Sedation Is A Continuum

All four stages of sedation are a continuum. At any point with just a little more sedation or a little less stimulation, your patient can stop breathing well. In my job as an anesthesiologist, I see on a daily basis how easy it is to overshoot and cause a patient to become apneic using moderate to deep sedation. And if the patient is frail or sick, or extremely old or young, sometimes even a small dose of sedative or opioid, — one that would normally induce just light sedation — can cause apnea and hypoxia. Sedation, and its effect on respiration, are not just dose related, they depend on the status of the patient receiving that dose and what else is happening to that patient at that time. Be vigilant.

Related Articles

May The Force Be With You

Christine Whitten MD, author

Anyone Can Intubate: A Step By Step Guide
and
Pediatric Airway Management: A Step By Step Guide

Button to see inside or buy the book Pediatric Airway Management: A Step-by-Step Guide by Christine WhittenButton link to see inside or buy the book Anyone Can Intubate, A Step By Step Guide to Intubation and Airway Management, 5th edition on amazon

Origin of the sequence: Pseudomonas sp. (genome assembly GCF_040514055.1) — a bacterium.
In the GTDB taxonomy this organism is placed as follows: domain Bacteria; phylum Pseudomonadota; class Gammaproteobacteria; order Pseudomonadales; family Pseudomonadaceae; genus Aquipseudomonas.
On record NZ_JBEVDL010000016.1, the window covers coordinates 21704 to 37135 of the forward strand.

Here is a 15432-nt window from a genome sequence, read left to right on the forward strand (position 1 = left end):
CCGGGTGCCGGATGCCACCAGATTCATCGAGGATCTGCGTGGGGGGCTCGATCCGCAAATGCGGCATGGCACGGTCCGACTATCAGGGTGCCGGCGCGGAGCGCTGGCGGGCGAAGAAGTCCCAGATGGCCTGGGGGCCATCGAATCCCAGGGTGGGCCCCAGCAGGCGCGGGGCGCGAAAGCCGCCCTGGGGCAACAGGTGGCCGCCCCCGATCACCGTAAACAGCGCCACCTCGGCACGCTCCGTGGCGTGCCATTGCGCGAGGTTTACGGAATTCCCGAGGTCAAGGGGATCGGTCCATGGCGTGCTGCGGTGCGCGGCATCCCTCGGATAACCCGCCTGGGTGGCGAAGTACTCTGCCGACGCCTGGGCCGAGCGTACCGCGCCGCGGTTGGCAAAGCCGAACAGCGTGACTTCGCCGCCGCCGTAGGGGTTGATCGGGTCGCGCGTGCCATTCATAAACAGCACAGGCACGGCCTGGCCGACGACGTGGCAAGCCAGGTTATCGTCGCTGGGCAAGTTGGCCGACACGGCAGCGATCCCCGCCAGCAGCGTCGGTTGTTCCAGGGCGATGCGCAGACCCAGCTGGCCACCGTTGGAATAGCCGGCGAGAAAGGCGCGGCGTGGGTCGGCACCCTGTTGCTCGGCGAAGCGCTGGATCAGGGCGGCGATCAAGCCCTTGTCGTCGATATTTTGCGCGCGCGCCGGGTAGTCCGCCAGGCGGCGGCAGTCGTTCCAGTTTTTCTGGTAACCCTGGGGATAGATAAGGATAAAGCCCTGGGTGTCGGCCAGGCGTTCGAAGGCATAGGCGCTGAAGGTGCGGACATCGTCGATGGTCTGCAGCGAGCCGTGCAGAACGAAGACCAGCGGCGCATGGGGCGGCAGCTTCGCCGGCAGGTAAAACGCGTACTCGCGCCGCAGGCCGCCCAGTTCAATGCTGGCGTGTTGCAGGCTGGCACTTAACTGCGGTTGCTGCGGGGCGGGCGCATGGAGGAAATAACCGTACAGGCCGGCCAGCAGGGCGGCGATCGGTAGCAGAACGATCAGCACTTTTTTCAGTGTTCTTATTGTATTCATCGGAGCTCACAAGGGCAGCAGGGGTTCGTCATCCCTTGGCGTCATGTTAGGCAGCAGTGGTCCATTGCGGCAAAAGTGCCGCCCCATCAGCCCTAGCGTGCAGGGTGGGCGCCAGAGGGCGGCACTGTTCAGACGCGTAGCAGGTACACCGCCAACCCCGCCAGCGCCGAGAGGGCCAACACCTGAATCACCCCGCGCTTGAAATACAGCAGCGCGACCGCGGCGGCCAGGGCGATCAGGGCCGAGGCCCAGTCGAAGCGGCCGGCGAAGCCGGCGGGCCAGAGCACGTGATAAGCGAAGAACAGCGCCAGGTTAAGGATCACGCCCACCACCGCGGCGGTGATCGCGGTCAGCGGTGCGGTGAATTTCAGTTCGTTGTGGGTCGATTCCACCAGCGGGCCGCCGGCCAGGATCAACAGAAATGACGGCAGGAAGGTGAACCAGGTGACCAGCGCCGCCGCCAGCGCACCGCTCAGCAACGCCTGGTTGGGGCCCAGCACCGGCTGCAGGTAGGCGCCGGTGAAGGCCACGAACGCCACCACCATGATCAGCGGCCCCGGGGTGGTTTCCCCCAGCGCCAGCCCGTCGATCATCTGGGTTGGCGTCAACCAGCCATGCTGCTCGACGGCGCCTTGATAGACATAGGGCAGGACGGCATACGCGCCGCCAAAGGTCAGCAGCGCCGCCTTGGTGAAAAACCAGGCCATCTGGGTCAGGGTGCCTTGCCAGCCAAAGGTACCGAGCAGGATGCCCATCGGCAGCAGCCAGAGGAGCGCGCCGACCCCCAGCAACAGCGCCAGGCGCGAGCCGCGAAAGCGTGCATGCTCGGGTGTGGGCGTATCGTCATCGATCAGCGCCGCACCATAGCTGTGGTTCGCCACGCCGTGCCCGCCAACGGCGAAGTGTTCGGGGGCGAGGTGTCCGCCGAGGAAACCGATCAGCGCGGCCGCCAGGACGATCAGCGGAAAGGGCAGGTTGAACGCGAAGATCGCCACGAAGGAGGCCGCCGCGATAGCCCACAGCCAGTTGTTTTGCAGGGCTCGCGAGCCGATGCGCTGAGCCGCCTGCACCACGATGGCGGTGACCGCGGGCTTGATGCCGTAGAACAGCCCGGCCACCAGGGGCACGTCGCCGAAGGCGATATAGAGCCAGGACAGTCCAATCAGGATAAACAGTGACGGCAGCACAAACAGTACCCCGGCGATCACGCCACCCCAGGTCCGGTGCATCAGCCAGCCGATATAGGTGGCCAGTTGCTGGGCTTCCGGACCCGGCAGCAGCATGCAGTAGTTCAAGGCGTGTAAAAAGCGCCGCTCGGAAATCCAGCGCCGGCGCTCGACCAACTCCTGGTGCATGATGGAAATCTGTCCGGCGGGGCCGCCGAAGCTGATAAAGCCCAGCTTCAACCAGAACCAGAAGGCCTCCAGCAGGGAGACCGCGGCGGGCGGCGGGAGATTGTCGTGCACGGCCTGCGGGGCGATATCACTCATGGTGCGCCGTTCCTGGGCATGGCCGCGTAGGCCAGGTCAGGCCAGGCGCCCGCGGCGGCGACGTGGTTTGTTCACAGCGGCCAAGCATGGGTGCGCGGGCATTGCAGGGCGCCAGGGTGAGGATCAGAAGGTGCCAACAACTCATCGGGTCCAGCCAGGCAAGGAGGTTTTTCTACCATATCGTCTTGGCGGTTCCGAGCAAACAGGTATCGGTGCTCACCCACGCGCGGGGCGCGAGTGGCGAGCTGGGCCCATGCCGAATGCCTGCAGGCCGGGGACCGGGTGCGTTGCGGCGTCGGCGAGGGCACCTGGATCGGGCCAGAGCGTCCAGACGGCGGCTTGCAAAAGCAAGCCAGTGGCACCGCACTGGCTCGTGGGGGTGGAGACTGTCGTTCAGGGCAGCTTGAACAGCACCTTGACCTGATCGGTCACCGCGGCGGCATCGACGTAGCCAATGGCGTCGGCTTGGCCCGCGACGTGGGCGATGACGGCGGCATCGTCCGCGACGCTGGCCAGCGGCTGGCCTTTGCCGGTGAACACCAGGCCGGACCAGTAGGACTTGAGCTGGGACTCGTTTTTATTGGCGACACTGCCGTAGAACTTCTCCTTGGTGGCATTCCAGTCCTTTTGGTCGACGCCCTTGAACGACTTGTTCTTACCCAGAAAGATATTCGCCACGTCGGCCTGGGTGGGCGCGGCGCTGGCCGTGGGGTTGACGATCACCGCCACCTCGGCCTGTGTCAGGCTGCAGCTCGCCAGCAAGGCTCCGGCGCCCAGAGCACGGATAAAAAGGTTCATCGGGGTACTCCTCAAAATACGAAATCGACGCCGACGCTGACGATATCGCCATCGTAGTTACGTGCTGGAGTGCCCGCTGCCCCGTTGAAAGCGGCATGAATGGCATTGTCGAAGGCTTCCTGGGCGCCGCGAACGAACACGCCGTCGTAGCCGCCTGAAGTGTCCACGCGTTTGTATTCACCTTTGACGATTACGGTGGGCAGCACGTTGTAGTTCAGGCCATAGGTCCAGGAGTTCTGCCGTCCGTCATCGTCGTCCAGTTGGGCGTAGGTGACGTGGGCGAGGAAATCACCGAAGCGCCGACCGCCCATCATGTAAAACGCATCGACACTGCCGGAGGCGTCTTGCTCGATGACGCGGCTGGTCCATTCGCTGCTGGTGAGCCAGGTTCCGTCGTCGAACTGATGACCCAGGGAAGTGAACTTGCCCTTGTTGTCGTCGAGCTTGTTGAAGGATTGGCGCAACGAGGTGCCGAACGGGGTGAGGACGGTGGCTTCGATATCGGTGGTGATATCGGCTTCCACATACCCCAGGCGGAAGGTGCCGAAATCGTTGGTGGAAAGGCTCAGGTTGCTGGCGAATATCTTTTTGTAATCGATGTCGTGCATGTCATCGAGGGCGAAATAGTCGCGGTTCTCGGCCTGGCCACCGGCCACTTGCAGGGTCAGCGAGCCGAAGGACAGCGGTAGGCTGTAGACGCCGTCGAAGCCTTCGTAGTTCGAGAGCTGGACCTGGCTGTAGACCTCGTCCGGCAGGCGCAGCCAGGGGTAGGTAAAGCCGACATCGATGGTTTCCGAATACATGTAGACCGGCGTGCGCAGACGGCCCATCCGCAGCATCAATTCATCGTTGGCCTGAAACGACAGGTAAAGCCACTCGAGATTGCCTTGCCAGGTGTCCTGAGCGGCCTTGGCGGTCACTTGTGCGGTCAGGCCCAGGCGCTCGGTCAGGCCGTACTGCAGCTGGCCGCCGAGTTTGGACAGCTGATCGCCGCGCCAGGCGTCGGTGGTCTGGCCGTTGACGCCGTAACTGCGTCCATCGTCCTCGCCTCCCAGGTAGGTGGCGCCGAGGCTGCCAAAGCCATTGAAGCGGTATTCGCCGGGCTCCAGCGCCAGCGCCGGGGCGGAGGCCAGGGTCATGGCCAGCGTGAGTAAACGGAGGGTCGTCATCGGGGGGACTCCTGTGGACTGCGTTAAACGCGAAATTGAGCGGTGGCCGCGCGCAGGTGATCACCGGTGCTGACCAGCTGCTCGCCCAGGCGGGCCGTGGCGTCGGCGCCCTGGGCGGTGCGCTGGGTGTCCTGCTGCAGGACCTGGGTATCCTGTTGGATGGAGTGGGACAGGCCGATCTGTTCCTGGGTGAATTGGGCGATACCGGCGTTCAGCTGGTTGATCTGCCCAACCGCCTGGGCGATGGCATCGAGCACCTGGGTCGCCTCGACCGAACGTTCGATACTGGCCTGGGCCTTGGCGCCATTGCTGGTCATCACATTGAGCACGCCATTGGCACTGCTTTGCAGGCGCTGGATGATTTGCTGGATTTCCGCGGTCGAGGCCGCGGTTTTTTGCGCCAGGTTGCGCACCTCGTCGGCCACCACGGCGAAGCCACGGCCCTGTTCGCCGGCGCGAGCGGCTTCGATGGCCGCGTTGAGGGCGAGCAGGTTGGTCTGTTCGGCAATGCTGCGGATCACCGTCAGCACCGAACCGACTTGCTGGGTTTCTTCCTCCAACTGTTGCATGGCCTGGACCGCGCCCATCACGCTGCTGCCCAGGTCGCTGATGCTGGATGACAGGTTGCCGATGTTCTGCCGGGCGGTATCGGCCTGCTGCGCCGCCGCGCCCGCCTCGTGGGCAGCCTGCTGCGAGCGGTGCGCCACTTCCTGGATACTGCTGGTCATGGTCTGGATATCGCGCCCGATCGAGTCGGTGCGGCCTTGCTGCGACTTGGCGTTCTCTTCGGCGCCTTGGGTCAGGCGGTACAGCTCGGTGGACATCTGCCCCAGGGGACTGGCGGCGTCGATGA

Click the cover to preview or purchase book at Amazon.com

References

  1. http://www.ncbi.nlm.nih.gov/pmc/articles/PMC459897/pdf/thorax00225-0033.pdf
  2. Gimeno F, Peset R. Changes in oxygen saturation and heart frequency during sleep in young normal subjects. Thorax 1984;39(9):673-675.
  3. Block AJ, Boysen PG, Wynne JW, Hunt LA. Sleep apnea, hypopnea and oxygen desaturation in normal subjects. A strong male predominance. N Engl J Med. 1979 Mar 8;300(10):513–517. [PubMed]
  4. Douglas NJ, Calverley PM, Leggett RJ, Brash HM, Flenley DC, Brezinova V. Transient hypoxaemia during sleep in chronic bronchitis and emphysema. Lancet. 1979 Jan 6;1(8106):1–4. [PubMed]

Anatomic Dead Space Affects Hypoventilation